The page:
Friday, 3 October 2014

Sibos: day four round-up

Bill Gates @sibos
Sibos 2014 closed with a keynote speech from Bill Gates, who famously branded banks 'dinosaurs' 20 years ago. There were also concluding comments and reviews of the week from the various forums and streams.

Here are the highlights from day four.

Bill Gates has the final word: The main event of the closing plenary was the keynote speech from Bill Gates, on behalf of the Bill Gates Foundation, who called on the banks in attendance to embrace the financially excluded (the '$5 customer'), saying that they were key to the future of the financial services industry and by proxy infrastructures such as Swift. He estimated that two billion new customers would be brought into the economy over the next decade. He talked about the potential for affordable payments in emerging markets, and criticised the high costs of microcredit transactions, which was an area of focus for the Bill Gates Foundation. 'Transactions will be digital, universal and almost free,' he prophesied. There were also contributions from a range of talking heads from Swift, with Chris Church, CEO of Americas and global head of securities, summing up the key themes of the conference by saying that 'we have no choice but to collaborate to tackle the tsunami of regulation'.

Standard deviation: Continuing the theme of industry collaboration, there was an extensive review of the legal entity identifier (LEI) project at the closing of the Standards Forum, which focused on the progress of the initiative to date. The forum was surrounded by shipping containers, as a reminder of one of the most famous global standards projects, which involved creating common standards for shipping containers to be carried on rail, ship and lorry. Paul Janssens, product manager for reference data at Swift, alluded to the relative success of the LEI to date. There are now 17 local operating units (LOUs) distributing identifier codes around the globe, said Matthew Reed, the chairman of the regulatory oversight committee (ROC) responsible for the project. Reed explained that the ROC now has a clear mandate to ensure best practices and high quality of data, but stressed that it still has a clear goal to ensure that the new standard achieves ubiquity and to better understand who owns who in the counterparty chain.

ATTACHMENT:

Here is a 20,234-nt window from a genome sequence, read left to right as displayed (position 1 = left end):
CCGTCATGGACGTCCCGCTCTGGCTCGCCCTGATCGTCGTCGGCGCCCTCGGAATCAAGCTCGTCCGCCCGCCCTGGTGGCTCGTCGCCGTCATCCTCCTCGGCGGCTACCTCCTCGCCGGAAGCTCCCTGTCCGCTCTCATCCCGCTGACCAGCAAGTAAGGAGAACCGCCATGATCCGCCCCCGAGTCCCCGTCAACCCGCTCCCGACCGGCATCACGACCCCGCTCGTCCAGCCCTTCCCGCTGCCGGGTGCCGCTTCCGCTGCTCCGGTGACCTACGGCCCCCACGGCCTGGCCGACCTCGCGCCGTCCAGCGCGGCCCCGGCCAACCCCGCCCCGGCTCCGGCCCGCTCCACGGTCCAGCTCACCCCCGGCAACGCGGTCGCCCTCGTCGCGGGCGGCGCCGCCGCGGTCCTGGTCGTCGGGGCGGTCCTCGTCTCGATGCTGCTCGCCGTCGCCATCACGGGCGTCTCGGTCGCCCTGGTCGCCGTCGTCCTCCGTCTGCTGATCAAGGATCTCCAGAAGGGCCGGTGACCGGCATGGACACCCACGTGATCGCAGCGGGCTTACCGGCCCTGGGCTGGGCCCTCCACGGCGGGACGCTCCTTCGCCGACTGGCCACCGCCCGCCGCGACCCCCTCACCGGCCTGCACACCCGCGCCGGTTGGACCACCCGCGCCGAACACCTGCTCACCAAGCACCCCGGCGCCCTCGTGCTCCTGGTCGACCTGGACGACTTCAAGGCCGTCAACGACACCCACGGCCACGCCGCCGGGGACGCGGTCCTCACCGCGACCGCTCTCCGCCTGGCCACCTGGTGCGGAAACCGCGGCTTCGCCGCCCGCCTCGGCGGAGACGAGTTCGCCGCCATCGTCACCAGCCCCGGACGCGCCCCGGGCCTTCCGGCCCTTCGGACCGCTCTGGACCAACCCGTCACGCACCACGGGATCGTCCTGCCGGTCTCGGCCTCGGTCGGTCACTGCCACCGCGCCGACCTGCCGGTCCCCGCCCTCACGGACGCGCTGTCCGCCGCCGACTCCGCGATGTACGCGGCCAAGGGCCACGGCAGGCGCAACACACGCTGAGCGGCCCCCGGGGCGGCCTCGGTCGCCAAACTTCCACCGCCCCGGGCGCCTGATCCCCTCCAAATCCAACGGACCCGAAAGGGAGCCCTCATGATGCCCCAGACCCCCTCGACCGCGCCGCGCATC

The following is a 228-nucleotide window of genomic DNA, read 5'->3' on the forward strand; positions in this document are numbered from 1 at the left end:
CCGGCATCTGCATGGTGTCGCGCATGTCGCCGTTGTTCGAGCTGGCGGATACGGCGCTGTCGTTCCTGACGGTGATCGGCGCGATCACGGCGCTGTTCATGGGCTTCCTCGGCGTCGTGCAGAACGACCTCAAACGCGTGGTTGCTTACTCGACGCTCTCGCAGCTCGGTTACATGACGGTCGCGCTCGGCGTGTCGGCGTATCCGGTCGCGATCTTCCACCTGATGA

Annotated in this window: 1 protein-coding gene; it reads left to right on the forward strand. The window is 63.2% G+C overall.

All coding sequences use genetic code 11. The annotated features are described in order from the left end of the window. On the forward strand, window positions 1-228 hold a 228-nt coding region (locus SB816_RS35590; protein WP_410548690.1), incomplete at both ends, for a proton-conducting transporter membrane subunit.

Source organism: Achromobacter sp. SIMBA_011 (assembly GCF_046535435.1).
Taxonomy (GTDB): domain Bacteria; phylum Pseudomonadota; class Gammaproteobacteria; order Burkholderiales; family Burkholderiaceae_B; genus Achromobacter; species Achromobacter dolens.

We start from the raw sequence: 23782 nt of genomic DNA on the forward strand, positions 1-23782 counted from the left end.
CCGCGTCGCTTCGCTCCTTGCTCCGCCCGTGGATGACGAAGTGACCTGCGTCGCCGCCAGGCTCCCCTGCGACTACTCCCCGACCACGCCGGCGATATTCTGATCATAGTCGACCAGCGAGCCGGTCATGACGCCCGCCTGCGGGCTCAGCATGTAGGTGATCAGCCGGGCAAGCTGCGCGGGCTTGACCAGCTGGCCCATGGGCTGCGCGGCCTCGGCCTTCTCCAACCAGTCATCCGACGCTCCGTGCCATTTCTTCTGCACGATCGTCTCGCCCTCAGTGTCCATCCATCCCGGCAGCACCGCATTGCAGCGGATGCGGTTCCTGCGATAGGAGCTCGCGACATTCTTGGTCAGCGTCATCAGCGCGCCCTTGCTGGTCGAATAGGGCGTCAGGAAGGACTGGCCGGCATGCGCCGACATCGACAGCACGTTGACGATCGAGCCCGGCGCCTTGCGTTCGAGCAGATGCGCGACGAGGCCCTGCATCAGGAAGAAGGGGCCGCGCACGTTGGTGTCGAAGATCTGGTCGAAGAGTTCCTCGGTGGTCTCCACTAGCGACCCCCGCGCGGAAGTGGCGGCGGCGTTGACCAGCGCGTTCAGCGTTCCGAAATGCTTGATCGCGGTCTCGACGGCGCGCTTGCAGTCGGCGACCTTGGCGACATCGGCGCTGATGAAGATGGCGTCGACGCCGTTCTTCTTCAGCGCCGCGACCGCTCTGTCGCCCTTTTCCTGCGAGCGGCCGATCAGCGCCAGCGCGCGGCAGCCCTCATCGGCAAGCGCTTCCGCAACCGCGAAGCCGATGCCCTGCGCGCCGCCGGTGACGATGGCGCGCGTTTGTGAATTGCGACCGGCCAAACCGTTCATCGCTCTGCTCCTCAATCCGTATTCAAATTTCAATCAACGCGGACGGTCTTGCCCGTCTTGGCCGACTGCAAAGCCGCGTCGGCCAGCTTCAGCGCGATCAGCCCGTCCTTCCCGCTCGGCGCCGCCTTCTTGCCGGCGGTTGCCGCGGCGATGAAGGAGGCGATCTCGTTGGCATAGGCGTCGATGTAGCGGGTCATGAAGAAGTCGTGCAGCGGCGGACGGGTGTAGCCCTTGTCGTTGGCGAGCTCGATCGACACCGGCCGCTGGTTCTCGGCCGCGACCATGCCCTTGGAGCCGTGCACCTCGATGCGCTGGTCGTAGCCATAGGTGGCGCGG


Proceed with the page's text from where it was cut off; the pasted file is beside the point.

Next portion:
There was also an explanation by Gerard Hartsink, chairman of the Global Legal Entity Identifier Foundation (GLEIF), about how the database and infrastructure would be funded. Users who need an LEI will pay their LOU a fee of $200, plus a $100 yearly maintenance charge. There was also further guidance on whether there could be a regulatory mandate for LEI standards. Reed stressed that whilst there was no legal framework in place, the regulatory requirements were now demanding LEI registration for any counterpart involved in a financial transaction. That alone would give widespread coverage if there are enough regional adopters.

The Standards Forum closed with a panel session looking at how standards have evolved over the last few years and what more Swift needs to do in this space. Taylor Bodman, head of information systems and technology services at Brown Brothers Harriman, urged Swift to take control of standards in the securities space and create greater transparency. He remarked 'if data is an asset like money, we need to get control of it'.

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